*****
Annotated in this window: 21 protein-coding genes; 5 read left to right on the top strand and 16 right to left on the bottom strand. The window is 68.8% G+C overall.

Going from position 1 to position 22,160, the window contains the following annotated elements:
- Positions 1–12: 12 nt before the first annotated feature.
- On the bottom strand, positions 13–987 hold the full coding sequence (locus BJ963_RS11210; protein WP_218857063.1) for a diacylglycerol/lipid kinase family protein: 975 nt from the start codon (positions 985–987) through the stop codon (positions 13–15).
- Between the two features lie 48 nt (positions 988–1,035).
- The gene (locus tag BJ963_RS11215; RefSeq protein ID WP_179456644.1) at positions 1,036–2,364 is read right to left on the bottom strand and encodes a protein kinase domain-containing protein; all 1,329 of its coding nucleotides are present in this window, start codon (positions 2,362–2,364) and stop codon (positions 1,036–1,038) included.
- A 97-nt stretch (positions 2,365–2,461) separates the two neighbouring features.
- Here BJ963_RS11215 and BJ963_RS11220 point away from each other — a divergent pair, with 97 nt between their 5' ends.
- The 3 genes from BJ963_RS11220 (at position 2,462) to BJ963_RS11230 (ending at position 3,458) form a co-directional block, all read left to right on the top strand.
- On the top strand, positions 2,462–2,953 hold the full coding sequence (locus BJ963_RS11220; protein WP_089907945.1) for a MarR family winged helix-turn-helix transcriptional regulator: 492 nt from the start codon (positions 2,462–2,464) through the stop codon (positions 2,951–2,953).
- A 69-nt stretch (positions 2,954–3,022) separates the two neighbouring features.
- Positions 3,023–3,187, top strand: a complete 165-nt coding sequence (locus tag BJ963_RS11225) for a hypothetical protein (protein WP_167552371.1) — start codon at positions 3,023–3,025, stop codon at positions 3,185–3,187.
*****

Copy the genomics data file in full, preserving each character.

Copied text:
Annotated in this window: 21 protein-coding genes; 5 read left to right on the top strand and 16 right to left on the bottom strand. The window is 68.8% G+C overall.

Going from position 1 to position 22,160, the window contains the following annotated elements:
- Positions 1–12: 12 nt before the first annotated feature.
- On the bottom strand, positions 13–987 hold the full coding sequence (locus BJ963_RS11210; protein WP_218857063.1) for a diacylglycerol/lipid kinase family protein: 975 nt from the start codon (positions 985–987) through the stop codon (positions 13–15).
- Between the two features lie 48 nt (positions 988–1,035).
- The gene (locus tag BJ963_RS11215; RefSeq protein ID WP_179456644.1) at positions 1,036–2,364 is read right to left on the bottom strand and encodes a protein kinase domain-containing protein; all 1,329 of its coding nucleotides are present in this window, start codon (positions 2,362–2,364) and stop codon (positions 1,036–1,038) included.
- A 97-nt stretch (positions 2,365–2,461) separates the two neighbouring features.
- Here BJ963_RS11215 and BJ963_RS11220 point away from each other — a divergent pair, with 97 nt between their 5' ends.
- The 3 genes from BJ963_RS11220 (at position 2,462) to BJ963_RS11230 (ending at position 3,458) form a co-directional block, all read left to right on the top strand.
- On the top strand, positions 2,462–2,953 hold the full coding sequence (locus BJ963_RS11220; protein WP_089907945.1) for a MarR family winged helix-turn-helix transcriptional regulator: 492 nt from the start codon (positions 2,462–2,464) through the stop codon (positions 2,951–2,953).
- A 69-nt stretch (positions 2,954–3,022) separates the two neighbouring features.
- Positions 3,023–3,187, top strand: a complete 165-nt coding sequence (locus tag BJ963_RS11225) for a hypothetical protein (protein WP_167552371.1) — start codon at positions 3,023–3,025, stop codon at positions 3,185–3,187.